They say you can’t teach an old dog new tricks, but try telling that to lynda.com. The 20-year-old online learning company just secured $186 million in private investments for their next round of site revamps, including a new catalog of technical offerings and business skills training courses.
Think of it as an investor-sanctioned shopping spree: lynda.com announced last month that, thanks to private equity firm TPG, the site would begin reaching out to other tech companies poised for acquisition. Three companies are already rumored to be in lynda.com’s crosshairs, with letters of intent pending.
Broadening the Scope
No one would ever fault the ed-Tech field for being unenthusiastic, which historic startup investment deals happening on the daily in a fairly young field. But a company that was founded in 1995 (and profitable by 1997)? It’s an anomaly among competitor sites. But the latest round of funding for lynda.com proves age ain’t nothin’ but a number—and in a field that promotes adult education, that message has never been stronger.
While lynda.com currently offers a catalog of 5,700 courses and over 255,000 classes in four different languages, the Lynda of the future will be less “Learning French 101” and more “Tech Skills 2.0.” A hefty focus on workplace training means the site hopes to become a destination for those looking to increase employability, as well as organizations who want their employees to experience interactive, media-friendly training.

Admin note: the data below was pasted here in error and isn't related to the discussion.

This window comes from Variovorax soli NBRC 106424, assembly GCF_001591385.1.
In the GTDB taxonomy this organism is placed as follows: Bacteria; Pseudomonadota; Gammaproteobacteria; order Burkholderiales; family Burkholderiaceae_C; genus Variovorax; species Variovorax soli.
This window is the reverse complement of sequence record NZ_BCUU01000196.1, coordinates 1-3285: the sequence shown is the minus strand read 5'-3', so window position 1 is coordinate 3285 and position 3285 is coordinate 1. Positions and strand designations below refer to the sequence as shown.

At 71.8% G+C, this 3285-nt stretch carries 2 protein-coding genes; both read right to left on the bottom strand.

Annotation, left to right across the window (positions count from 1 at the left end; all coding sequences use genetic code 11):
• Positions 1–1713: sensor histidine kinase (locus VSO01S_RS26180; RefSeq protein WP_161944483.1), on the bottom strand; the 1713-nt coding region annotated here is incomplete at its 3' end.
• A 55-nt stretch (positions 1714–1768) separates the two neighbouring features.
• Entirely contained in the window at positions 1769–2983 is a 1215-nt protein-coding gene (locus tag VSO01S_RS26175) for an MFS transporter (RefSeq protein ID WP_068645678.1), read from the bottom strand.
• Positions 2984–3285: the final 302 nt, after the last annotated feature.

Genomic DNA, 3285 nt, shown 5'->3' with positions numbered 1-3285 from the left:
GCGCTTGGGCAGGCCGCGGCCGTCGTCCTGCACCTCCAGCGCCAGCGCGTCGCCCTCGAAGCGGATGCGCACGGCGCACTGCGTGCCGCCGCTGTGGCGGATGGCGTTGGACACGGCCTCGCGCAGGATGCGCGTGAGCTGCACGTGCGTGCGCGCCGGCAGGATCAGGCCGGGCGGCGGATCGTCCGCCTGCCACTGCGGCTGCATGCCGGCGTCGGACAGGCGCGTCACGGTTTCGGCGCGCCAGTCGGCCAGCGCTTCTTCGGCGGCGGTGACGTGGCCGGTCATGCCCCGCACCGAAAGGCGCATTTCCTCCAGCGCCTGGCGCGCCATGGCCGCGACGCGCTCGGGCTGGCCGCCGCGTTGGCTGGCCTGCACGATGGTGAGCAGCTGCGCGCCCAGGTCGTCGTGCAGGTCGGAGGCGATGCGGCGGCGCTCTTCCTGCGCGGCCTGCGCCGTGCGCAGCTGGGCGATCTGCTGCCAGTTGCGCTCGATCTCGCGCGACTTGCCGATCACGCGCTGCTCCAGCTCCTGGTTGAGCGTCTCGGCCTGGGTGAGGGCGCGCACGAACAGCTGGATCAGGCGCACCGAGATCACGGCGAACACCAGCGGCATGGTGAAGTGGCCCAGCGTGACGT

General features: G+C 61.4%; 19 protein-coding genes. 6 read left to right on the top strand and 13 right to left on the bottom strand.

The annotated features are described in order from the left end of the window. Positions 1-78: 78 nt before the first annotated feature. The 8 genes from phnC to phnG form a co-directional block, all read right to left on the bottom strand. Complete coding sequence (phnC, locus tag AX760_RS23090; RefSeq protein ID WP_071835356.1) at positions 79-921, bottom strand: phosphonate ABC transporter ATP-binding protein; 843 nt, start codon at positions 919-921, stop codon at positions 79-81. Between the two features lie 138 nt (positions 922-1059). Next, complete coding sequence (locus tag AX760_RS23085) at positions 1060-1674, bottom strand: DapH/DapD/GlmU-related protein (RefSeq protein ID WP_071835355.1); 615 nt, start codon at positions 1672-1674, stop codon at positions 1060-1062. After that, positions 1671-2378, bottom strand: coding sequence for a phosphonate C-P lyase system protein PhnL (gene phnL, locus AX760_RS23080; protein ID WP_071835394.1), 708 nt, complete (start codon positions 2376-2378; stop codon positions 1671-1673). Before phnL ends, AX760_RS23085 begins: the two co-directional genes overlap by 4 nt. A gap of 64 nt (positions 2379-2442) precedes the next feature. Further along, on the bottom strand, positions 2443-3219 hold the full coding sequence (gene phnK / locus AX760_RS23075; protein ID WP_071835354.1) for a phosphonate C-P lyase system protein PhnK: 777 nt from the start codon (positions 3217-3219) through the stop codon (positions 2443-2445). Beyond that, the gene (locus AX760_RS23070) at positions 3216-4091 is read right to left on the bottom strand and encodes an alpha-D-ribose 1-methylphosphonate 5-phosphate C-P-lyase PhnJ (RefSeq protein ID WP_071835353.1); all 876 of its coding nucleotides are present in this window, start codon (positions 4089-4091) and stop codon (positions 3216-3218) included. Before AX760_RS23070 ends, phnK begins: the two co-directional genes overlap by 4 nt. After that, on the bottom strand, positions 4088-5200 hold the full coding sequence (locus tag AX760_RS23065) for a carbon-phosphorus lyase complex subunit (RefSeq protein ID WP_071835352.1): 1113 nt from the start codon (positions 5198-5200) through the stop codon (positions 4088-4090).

To those with their fingers on ed-Tech trends and overall pulse, it’s hardly surprising news. The natural evolution of the workplace from a set location to a virtual space has effectively catalyzed the need for highly-accessible, highly-adaptive training for employees. At the same time, those employees are leaning more heavily upon technical skills, which may or may not be a strong point. Add that to the skyrocketing price of a traditional four-year degree (Some 30K+, according to the National Center for Education Statistics) and employees are looking to do more with less.
The Natural eLearning Shift
It’s no wonder more and more are being straight into the inclusive arms of eLearning. Whether as a supplement to an existing degree or a method of expanding tech skills, employees are simply responding to the increased demands organizations ask of them.
As lynda.com responds to the rising demand of an alternative method for learning, the entire field gets a major boost from this second successful round of fundraising. Proving that the need is great, the interest is high, and the investors are willing can be enough for startups, small businesses, and newcomers alike to gain some confidence and traction in their own quests for relevancy.
While you might not be able to teach an old dog new tricks, that old dog might be primed to teach the eLearning industry a thing or two. And, with $186 million in support for one of the mothers of modern online learning, it’s probably a great time to start listening.